Clinical Services | Psychiatry | Dartmouth-Hitchcock
Skip to main content
Dartmouth-Hitchcock logo
Summer Flowers In This Section

Clinical Services

The following services are offered by the Mood Disorders Service at Dartmouth-Hitchcock Medical Center:

Mood Disorders Consultation Clinic

The Mood Disorders Consultation Clinic provides expert consultation for patients with treatment-resistant depression and other mood disorders. Patients are typically seen for 90 minutes for a full diagnostic evaluation and review of past medical records. The evaluation is typically performed by a psychiatry resident or nurse practitioner together with Dr. Holtzheimer. Referrals for consultation must come from the patient's primary provider of psychiatric services. Once the referral has been made, the patient will receive an information packet. Medical records will also be requested. Once the information packet is returned to the clinic, a consultation visit will be scheduled. Patients can typically be seen within 2-4 weeks from when we receive the completed packet. A written summary of the evaluation is typically completed within one week of the evaluation. In some cases, the patient may be asked to return for a second visit (for example, if more information is needed to provide the best advice possible).

Referrals should be communicated to the Connection Center. Phone: (866) 346-2362. Fax: (603) 676-4080.

Electroconvulsive therapy (ECT)

Electroconvulsive therapy (ECT) is offered at Dartmouth-Hitchcock Medical Center. ECT is one of the oldest and most effective treatments for patients with severe depression. ECT may be effective for other conditions as well. ECT involves using a small amount of electricity to cause a generalized seizure that lasts about 30-60 seconds in most cases. A series of treatments are performed over 3-4 weeks. During the treatment, anesthesia is used to ensure that the patient is completely asleep with all muscles relaxed to minimize any discomfort that might occur. Common side effects include headache, nausea and muscle aches. Memory problems can also occur, though these are usually mild and not permanent. More serious memory problems are uncommon, but can occur. In rare cases, there can also be serious side effects of the anesthesia on heart and lung function. The risks of ECT are discussed in detail with patients before they are asked to consent to the treatment.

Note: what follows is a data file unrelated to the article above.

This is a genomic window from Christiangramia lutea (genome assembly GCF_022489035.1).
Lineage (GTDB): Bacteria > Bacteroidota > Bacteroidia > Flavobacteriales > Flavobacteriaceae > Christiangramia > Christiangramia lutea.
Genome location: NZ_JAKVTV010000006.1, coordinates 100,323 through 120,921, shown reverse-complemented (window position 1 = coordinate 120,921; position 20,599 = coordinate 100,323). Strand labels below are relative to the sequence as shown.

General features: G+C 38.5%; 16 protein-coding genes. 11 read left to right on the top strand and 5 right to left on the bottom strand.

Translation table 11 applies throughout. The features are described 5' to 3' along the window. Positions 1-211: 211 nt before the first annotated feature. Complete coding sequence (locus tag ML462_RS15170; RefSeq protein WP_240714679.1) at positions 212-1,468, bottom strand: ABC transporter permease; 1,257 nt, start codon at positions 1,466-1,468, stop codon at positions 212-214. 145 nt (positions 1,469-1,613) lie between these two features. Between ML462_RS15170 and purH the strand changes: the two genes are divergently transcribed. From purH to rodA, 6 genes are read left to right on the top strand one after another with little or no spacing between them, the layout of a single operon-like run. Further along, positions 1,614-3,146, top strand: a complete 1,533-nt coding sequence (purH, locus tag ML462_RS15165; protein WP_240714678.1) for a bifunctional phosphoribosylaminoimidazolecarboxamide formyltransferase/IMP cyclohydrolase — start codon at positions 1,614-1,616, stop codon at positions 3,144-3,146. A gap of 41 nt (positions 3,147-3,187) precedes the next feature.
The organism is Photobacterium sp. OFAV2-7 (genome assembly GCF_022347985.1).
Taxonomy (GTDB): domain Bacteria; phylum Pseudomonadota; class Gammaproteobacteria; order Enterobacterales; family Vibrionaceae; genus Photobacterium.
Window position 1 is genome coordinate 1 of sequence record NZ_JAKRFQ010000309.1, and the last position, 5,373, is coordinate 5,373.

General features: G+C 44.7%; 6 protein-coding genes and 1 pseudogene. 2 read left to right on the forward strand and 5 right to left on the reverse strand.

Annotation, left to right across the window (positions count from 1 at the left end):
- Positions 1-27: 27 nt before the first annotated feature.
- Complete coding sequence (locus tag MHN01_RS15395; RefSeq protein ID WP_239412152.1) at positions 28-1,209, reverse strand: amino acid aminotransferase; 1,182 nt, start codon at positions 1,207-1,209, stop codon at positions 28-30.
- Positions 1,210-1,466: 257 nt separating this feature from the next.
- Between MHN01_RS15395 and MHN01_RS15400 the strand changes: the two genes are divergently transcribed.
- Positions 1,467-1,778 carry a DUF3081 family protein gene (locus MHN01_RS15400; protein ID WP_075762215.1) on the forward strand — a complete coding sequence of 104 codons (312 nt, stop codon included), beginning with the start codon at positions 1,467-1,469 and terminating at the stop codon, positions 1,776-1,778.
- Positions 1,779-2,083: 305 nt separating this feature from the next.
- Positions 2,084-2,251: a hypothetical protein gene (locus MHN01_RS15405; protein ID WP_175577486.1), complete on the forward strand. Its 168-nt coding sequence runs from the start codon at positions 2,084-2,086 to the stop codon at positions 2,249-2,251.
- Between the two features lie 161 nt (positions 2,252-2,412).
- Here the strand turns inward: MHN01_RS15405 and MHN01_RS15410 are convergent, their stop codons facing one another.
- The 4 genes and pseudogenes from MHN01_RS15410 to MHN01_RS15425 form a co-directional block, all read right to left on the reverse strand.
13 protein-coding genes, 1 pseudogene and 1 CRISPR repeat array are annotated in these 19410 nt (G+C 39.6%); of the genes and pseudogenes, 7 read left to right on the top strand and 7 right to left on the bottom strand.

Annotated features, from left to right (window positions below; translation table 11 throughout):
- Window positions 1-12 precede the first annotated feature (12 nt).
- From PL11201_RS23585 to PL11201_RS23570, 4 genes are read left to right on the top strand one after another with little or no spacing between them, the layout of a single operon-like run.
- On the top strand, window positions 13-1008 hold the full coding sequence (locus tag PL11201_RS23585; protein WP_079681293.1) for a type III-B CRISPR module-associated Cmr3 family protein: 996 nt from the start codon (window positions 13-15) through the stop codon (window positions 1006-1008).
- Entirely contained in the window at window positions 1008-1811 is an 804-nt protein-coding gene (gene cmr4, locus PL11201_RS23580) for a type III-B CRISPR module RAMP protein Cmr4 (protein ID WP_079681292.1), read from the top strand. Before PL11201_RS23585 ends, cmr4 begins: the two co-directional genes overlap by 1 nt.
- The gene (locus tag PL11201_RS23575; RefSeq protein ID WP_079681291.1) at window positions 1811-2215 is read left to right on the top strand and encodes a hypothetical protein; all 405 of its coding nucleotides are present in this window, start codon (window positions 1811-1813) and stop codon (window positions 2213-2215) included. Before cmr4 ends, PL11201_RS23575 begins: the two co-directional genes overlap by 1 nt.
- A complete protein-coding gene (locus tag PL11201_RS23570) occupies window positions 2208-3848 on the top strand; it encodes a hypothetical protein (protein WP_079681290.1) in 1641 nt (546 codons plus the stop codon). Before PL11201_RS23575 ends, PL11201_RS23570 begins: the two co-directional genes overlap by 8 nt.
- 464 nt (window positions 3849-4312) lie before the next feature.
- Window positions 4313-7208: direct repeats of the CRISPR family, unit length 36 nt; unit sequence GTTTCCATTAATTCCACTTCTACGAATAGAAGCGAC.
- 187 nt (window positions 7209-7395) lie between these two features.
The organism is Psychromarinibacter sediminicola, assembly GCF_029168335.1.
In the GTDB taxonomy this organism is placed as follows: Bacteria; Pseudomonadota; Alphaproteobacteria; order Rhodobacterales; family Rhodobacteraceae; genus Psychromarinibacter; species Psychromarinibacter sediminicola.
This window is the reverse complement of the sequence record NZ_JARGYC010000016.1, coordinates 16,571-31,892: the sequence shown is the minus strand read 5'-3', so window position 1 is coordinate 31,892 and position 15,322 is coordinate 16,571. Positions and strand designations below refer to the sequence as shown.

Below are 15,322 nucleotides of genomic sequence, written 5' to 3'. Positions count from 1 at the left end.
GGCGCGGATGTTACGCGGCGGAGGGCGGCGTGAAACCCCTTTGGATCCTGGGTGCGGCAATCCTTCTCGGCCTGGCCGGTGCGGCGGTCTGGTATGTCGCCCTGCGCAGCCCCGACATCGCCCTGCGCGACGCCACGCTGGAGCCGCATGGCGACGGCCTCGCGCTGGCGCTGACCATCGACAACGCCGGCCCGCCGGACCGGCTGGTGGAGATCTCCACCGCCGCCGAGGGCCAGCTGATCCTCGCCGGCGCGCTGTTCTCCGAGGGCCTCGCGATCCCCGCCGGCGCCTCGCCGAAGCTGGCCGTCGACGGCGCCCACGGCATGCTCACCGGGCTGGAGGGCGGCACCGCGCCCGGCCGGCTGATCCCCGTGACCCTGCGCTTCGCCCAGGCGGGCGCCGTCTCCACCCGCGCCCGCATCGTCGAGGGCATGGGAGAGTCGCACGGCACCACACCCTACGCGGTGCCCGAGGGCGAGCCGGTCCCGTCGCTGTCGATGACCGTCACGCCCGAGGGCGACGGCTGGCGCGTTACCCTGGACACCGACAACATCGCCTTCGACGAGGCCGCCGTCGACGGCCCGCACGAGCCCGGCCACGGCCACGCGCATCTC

Referrals should be communicated to the Connection Center. Phone: (866) 346-2362. Fax: (603) 676-4080.

Transcranial magnetic stimulation (TMS)

TMS is an outpatient procedure that generates a magnetic field that penetrates the scalp resulting in the production of very small electrical currents in the brain. These currents stimulate areas of the brain that may be involved in depression or other mood disorders. This method of stimulating the brain may offer a viable alternative to electroconvulsive therapy (ECT) without the seizures or other risks, including those of general anesthesia. Common side effects of TMS include mild to moderate pain at the stimulation site (this usually goes away over time) and headache. In very rare cases, TMS can cause an unintentional seizure. A careful medical evaluation and the use of established safety guidelines greatly reduces the risk of seizures with TMS. Each TMS treatment takes about an hour, and treatments are given up to 5 days per week over three to six weeks.

Referrals should be communicated to the Connection Center. Phone: (866) 346-2362. Fax: (603) 676-4080.

Deep brain stimulation (DBS) for obsessive-compulsive disorder (OCD)

DBS is approved for the treatment of severe, treatment-resistant obsessive-compulsive disorder under a Humanitarian Device Exemption from the FDA. DBS involves surgically implanting electrodes into a specific part of the brain to provide highly focused electrical stimulation to that brain region. Stimulation is controlled by a computer/battery implanted in the chest wall, and connected to the electrodes by wires that run under the skin. The goal of DBS is to change brain activity for therapeutic benefit in patients with severe, treatment-refractory neuropsychiatric disorders. DBS is currently also approved for the treatment of Parkinson's disease, essential tremor and dystonia.

Referrals should be communicated to the Connection Center. Phone: (866) 346-2362. Fax: (603) 676-4080.

Connection Center Outpatient Referral Form (PDF)

Contact Us